Journal of Cachexia, Sarcopenia and Muscle (JCSM) - Abstract
Volume 8, Number 5, Page 798–807
Proteasomal activity-based probes mark protein homeostasis in muscles
Tania Cid-Díaz, Icía Santos-Zas, Jessica González-Sánchez, Uxía Gurriarán-Rodríguez, Carlos S. Mosteiro, Xesús Casabiell, Tomás García-Caballero, Vincent Mouly, Yolanda Pazos, Jesús P. Camiña
Protein homeostasis, primarily regulated by the ubiquitin–proteasome system is crucial for proper function of cells. In tissues of post-mitotic cells, the impaired ubiquitin–proteasome system is found in a wide range of neuromuscular disorders. Activity-based probes (ABPs) measure proteasomal proteolytic subunits and can be used to report protein homeostasis. Despite the crucial role of the proteasome in neuromuscular pathologies, ABPs were not employed in muscle cells and tissues, and measurement of proteasomal activity was carried out in vitro using low-throughput procedures.
We screened six ABPs for specific application in muscle cell culture using high throughput call-based imaging procedures. We then determined an in situ proteasomal activity in myofibers of muscle cryosections.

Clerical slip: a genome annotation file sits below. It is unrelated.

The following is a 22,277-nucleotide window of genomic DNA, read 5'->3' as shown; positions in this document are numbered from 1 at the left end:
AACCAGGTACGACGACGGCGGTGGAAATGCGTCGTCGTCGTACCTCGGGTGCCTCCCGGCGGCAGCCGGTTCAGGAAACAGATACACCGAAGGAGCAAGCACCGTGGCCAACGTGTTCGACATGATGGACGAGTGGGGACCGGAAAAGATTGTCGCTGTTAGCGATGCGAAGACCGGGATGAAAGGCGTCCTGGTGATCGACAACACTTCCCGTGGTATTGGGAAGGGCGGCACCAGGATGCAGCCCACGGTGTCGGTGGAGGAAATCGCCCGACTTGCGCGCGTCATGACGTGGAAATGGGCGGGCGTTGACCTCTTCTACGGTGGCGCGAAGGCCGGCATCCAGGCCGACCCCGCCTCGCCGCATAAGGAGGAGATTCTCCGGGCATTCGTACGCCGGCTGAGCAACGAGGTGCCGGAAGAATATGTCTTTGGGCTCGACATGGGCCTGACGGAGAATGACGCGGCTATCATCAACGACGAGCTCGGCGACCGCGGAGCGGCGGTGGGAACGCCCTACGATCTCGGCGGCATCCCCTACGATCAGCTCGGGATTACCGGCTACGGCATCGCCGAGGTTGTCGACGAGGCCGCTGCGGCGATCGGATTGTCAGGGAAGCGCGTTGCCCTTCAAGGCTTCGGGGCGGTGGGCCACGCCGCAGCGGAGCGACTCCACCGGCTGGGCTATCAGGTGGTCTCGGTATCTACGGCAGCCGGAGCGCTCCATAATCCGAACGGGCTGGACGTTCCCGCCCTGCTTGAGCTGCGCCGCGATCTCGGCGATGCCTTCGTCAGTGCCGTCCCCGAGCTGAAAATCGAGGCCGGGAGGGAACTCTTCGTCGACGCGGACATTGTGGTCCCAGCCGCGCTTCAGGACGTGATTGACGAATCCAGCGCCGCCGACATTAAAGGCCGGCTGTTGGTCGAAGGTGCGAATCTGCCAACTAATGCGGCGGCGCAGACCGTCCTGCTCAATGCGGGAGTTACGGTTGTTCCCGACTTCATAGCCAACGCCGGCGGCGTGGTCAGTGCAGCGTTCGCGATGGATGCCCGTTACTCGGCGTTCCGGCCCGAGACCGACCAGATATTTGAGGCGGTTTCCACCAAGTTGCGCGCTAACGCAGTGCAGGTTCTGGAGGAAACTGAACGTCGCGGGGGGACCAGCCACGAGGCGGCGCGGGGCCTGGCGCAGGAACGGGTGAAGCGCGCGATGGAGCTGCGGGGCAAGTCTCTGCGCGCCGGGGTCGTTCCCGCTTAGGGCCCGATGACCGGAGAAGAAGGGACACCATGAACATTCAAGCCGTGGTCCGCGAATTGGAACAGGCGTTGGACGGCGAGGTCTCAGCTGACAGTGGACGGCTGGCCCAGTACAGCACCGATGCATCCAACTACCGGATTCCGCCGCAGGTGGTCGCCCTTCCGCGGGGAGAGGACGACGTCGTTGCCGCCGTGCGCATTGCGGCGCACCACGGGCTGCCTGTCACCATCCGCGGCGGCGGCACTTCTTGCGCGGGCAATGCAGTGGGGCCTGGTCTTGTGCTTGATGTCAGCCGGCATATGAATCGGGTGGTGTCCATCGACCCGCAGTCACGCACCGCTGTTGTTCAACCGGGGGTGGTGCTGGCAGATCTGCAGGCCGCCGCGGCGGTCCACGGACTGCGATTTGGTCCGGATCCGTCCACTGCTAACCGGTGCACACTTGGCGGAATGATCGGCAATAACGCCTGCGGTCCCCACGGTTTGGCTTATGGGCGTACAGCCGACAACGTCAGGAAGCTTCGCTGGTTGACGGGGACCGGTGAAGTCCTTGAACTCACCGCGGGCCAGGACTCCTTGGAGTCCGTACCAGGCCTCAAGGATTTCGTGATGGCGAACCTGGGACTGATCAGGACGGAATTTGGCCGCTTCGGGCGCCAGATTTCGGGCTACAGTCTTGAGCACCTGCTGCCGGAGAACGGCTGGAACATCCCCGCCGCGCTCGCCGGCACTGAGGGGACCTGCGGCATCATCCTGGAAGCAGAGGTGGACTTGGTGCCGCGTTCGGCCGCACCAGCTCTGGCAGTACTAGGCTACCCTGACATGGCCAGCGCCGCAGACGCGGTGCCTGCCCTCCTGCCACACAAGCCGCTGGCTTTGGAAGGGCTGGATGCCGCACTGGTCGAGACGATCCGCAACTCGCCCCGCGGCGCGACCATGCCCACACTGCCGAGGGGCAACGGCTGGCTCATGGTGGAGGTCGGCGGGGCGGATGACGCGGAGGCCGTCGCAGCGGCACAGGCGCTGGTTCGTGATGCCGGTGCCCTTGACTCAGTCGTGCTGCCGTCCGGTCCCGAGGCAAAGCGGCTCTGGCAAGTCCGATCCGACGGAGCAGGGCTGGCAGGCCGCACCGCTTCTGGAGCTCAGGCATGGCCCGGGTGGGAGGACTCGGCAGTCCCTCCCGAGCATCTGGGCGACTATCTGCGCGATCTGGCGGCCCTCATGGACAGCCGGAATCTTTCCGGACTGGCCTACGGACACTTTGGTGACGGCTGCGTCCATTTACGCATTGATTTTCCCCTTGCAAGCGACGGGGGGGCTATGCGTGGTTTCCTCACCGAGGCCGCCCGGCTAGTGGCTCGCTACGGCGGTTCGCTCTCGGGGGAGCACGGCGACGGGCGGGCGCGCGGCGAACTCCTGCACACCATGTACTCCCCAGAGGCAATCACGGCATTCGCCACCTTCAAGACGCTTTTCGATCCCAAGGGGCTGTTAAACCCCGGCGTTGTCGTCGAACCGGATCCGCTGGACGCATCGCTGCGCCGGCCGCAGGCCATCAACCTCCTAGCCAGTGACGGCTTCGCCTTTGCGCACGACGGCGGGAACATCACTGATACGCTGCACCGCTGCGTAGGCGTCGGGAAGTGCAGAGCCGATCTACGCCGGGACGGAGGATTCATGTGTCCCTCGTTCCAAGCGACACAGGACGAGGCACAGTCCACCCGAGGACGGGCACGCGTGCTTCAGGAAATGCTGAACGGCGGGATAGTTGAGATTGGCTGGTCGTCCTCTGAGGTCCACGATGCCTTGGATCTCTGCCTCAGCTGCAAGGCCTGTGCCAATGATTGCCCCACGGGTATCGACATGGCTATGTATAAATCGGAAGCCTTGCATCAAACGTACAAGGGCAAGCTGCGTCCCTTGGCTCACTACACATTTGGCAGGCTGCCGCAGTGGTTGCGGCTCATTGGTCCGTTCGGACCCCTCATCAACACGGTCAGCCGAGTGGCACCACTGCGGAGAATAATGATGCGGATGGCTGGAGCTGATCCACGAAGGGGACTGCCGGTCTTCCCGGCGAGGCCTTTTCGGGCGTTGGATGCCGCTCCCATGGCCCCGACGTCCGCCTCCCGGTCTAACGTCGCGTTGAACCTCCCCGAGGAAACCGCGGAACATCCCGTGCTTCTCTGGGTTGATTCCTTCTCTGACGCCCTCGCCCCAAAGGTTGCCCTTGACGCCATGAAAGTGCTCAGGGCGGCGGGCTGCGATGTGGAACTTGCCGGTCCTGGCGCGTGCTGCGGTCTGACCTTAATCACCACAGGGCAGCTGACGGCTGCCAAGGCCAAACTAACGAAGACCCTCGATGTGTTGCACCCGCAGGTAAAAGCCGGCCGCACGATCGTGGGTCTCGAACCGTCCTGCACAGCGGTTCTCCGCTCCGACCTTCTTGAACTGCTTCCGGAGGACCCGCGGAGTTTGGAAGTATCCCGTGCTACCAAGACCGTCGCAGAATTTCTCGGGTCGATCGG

We demonstrate that LWA300, a pan-reactive proteasomal probe, is most suitable to report proteasomal activity in muscle cells using cell-based bio-imaging. We found that proteasomal activity is two-fold and three-fold enhanced in fused muscle cell culture compared with non-fused cells. Moreover, we found that proteasomal activity can discriminate between muscles. Across muscles, a relative higher proteasomal activity was found in hybrid myofibers whereas fast-twitch myofibers displayed lower activity.
Our study demonstrates that proteasomal activity differ between muscles and between myofiber types. We suggest that ABPs can be used to report disease progression and treatment efficacy.
Raz, V., Raz, Y., Paniagua-Soriano, G., Roorda, J. C., Olie, C., Riaz, M., and Florea, B. I. (2017) Proteasomal activity-based probes mark protein homeostasis in muscles. Journal of Cachexia, Sarcopenia and Muscle, 8: 798–807. doi: 10.1002/jcsm.12211.